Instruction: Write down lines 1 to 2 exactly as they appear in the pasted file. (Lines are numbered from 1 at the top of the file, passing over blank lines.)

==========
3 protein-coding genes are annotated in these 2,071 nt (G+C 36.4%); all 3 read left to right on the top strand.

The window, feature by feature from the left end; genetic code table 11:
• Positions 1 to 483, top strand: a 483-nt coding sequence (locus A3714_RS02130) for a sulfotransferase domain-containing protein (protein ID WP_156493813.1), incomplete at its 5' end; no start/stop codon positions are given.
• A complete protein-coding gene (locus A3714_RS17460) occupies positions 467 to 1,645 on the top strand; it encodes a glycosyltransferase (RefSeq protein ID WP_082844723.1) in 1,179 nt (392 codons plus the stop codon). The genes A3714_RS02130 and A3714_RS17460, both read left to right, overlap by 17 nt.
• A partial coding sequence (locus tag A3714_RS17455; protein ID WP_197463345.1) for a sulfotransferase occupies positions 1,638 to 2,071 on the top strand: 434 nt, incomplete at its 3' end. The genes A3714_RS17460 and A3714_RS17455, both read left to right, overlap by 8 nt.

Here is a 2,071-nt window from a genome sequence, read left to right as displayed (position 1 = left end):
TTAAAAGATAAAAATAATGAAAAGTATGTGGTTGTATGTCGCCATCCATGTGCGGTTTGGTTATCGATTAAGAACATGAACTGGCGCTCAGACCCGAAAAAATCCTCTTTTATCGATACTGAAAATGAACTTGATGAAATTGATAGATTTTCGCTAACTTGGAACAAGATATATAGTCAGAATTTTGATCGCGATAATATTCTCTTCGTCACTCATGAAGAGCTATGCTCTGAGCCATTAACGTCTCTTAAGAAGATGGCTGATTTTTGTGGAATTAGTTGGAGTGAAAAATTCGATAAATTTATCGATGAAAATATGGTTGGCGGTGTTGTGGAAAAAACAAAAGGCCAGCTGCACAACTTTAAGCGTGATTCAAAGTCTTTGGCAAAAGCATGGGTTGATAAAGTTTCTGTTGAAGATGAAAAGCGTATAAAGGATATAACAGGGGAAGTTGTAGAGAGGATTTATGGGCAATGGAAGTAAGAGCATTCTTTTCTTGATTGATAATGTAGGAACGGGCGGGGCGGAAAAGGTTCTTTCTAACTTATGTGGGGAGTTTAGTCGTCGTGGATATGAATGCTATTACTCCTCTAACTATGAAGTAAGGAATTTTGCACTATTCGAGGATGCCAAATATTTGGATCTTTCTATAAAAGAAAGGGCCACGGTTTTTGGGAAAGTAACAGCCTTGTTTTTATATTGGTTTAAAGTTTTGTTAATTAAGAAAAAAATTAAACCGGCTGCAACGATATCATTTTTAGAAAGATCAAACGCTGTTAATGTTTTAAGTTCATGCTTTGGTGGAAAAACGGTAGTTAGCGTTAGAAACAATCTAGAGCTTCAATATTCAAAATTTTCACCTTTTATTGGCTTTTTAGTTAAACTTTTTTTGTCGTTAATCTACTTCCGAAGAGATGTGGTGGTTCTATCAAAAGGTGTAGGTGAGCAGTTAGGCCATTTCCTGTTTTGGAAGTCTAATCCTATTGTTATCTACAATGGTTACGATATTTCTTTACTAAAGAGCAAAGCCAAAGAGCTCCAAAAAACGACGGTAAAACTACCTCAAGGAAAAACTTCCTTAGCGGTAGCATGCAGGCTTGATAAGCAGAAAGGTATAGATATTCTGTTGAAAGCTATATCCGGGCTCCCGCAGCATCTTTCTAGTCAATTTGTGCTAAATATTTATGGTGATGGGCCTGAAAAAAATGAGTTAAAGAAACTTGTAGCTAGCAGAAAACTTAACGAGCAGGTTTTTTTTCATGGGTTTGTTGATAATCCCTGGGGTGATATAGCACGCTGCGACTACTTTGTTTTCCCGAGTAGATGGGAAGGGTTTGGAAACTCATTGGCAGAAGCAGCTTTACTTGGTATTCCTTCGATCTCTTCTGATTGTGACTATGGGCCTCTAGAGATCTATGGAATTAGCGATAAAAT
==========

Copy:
3 protein-coding genes are annotated in these 2,071 nt (G+C 36.4%); all 3 read left to right on the top strand.

The window, feature by feature from the left end; genetic code table 11: